After going public the teacher was dismissed. Fearing other works where threatened, the state agency who formally owns the historical art works at the academy salvaged them in a swift operation, bringing them “to a safe place”.

The threat of more destruction of art works also gave rise to associations to the Taliban and IS, who destroys historical artefacts as part of their totalitarian ideology. The debate didn’t die. In the end the cultural minister fired the headmaster of the institution and promised a thorough reconstruction of it.

This became the conclusion of a long process of IP radicalization at the art academy. Half a year earlier, in the spring of 2020, newspaper articles had already exposed a hardcore IP group of about 20 students at the academy. The group seemed to rein over both teachers and other students, attacking the curriculum (too much talk about art, not enough talk about colonialism) and their fellow students’ choice of words and topics. For instance, a first grader, a female student, presented a video work and used the word ‘paralyzed’ in the presentation. She had been ‘paralyzed by sorrow’ at some point a few years earlier, following the death of her boyfriend. The video piece she had created was related to that terrible experience. Her IP fellow students then exposed her to verbal abuse for being “racist against people with disabilities”. As a consequence of the deteriorating social environment on the institution teams of psychologists and lawyers were hired to round things up. Students were encouraged to send anonymous complaints. Teachers became victims of processes where they were not told what they were accused of, or by who. Unable to defend themselves they were just sent for months on leave.

After the firing of both the teacher and the headmaster an article appeared in a magazine published by the University of Copenhagen. The article warned against IP also threatening scientific freedom in the field of research. And on top of all this liberalist and conservative politicians are openly discussing IP threats against freedom of speech. Which in sum tells us that in all the soft areas of society, where the IP movement found a safe haven, the tide seems to be turning against it.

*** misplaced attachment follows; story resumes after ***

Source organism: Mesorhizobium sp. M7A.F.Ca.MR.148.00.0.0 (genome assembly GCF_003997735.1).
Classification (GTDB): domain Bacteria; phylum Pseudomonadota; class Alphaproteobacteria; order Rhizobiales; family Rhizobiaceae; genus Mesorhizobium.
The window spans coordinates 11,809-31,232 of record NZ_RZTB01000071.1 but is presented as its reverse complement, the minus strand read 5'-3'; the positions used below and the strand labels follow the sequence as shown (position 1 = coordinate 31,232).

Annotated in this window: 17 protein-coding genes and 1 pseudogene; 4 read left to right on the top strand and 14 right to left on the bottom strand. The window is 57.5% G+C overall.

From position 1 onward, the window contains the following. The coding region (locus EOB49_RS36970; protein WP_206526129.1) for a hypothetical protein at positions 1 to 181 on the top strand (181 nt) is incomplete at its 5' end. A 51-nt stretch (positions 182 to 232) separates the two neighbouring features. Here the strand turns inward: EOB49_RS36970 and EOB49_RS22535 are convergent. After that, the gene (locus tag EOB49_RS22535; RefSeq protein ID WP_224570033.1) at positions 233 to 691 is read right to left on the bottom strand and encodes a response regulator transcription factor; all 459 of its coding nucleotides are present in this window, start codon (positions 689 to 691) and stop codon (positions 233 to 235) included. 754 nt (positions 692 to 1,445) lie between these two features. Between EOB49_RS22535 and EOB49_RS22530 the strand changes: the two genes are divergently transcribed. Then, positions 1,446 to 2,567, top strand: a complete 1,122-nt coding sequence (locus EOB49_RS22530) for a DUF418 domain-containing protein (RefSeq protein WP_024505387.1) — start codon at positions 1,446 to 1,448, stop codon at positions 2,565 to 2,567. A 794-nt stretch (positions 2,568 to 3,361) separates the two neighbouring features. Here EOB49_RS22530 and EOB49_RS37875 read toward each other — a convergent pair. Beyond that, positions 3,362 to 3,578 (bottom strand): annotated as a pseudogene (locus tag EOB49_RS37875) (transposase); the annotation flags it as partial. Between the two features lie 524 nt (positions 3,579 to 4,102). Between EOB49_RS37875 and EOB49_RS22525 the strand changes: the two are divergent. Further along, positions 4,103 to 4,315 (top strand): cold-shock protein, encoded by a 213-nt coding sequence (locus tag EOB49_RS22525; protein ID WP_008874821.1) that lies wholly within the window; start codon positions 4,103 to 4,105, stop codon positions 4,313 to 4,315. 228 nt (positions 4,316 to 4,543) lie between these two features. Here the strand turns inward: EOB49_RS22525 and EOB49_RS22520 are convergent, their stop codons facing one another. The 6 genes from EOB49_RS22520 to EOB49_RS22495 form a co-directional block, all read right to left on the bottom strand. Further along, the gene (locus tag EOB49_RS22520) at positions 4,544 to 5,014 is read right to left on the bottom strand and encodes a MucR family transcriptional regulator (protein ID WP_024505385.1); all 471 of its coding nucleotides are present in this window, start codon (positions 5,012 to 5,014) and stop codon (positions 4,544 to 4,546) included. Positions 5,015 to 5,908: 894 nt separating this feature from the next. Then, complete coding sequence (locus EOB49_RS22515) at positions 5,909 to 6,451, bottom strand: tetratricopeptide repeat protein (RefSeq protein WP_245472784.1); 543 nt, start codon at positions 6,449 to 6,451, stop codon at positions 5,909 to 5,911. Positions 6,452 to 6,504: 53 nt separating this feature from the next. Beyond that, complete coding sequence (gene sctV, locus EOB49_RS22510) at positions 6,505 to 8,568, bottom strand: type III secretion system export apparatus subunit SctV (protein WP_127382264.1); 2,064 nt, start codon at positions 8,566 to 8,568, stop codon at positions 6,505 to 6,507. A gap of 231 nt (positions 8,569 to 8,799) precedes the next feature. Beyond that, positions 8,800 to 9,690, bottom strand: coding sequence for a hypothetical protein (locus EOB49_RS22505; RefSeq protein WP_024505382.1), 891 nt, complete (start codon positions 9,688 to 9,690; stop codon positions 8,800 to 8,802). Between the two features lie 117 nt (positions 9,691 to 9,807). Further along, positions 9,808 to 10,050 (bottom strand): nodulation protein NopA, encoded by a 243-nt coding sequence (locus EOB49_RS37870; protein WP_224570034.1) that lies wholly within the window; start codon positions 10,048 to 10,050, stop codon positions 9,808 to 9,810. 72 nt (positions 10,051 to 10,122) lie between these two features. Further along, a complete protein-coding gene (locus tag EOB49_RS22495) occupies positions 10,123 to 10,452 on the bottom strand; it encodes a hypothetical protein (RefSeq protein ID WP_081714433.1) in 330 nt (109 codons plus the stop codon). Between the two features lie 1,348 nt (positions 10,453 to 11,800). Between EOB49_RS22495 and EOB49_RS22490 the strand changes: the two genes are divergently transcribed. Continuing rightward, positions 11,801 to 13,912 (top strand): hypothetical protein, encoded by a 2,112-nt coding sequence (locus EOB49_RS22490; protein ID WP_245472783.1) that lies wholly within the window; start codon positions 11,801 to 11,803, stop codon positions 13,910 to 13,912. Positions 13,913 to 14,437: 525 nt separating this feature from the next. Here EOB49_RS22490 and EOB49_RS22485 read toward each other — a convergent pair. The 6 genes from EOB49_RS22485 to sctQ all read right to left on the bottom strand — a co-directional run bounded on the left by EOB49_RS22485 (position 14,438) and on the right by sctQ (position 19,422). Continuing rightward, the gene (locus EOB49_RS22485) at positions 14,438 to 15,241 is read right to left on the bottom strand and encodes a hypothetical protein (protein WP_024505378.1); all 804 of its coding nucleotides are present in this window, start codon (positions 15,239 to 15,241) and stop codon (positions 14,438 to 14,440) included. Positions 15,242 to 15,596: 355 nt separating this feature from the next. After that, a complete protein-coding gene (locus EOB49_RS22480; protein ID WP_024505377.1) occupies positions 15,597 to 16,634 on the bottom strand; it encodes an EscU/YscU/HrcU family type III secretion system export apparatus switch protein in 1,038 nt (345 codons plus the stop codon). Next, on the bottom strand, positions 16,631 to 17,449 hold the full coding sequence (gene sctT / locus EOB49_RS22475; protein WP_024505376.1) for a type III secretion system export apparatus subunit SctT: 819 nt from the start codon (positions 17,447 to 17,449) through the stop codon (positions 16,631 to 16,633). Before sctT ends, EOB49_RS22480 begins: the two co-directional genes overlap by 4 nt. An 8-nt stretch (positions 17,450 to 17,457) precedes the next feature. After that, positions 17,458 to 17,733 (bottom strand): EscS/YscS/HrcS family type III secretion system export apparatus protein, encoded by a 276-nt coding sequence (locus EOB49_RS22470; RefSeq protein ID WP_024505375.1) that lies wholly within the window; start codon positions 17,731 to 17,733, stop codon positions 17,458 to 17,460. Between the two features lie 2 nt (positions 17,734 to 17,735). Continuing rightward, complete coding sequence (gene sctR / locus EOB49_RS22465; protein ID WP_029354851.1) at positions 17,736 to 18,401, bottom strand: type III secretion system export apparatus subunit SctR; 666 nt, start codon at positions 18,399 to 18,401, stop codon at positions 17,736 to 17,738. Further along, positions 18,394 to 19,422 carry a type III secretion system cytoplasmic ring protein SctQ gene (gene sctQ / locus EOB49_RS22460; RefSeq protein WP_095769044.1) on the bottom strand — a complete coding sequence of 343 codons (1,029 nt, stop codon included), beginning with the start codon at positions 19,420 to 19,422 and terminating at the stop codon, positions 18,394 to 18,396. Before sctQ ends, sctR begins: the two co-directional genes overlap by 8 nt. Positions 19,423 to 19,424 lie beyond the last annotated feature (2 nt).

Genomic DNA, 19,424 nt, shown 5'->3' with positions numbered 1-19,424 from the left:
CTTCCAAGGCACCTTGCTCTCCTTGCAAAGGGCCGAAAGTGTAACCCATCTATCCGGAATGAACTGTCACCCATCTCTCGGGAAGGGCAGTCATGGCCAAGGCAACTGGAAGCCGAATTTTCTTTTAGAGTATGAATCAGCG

The story of the bust carries one final and fascinating twist. The teacher’s surname is noble, and thus can be traced back in history. It was discovered, to her own surprise, she claimed, that one of her ancestors were at some point the governor of the West-Indian colony the activists say financed the creation of the art academy. Public registers from the time shows that he owned his own slaves. The original idea, that the art institution was related to structures of slavery was rebuked by historians. But it turned out her own family was related to it instead. And so the happening can be interpreted in yet new and intriguing ways, as a story of dealing with the past on a personal level with society as a scene where this drama is unfolded.

As for now the debacle has reached a dead end in Copenhagen. Except for the interference by nature. Just after Christmas 2020 a winter storm tore the head off the “Queen Mary” statue. In a poetic sense the two monuments fought each other out. But there are plans for casting a bronze version of that sculpture, the first (governmental) funding already being in place. And so, the fighting can be expected to start all over again.


Jon Eirik Lundberg, born in Oslo, Norway, on May 1st 1974. Lundberg has a Masters degree in Philosophy from the University of Copenhagen, is a writer of novels and poetry, a composer of folk songs and the founder and current leader of Laesoe Art Hall. The art hall presents contemporary art, arranges a literature festival and is also a publisher of books connected to the exhibitions. Laesoe Art Hall became known to the broader Danish public when it in 2019 arranged an exhibition of "political art” with works ranging thematically all over the political specter. After that experience Lundberg has written a book and several articles for Danish newspapers on the problems connected to the troublesome proces of presenting artworks some people consider “controversial”.

Jon Eirik Lundberg

Jon Eirik Lundberg urodził się w Oslo, w Norwegii, 1 maja 1974 r. Uzyskał tytuł magistra filozofii na Uniwersytecie w Kopenhadze. Jest autorem powieści i poezji, kompozytorem pieśni ludowych oraz założycielem i obecnym liderem Laesoe Art Hall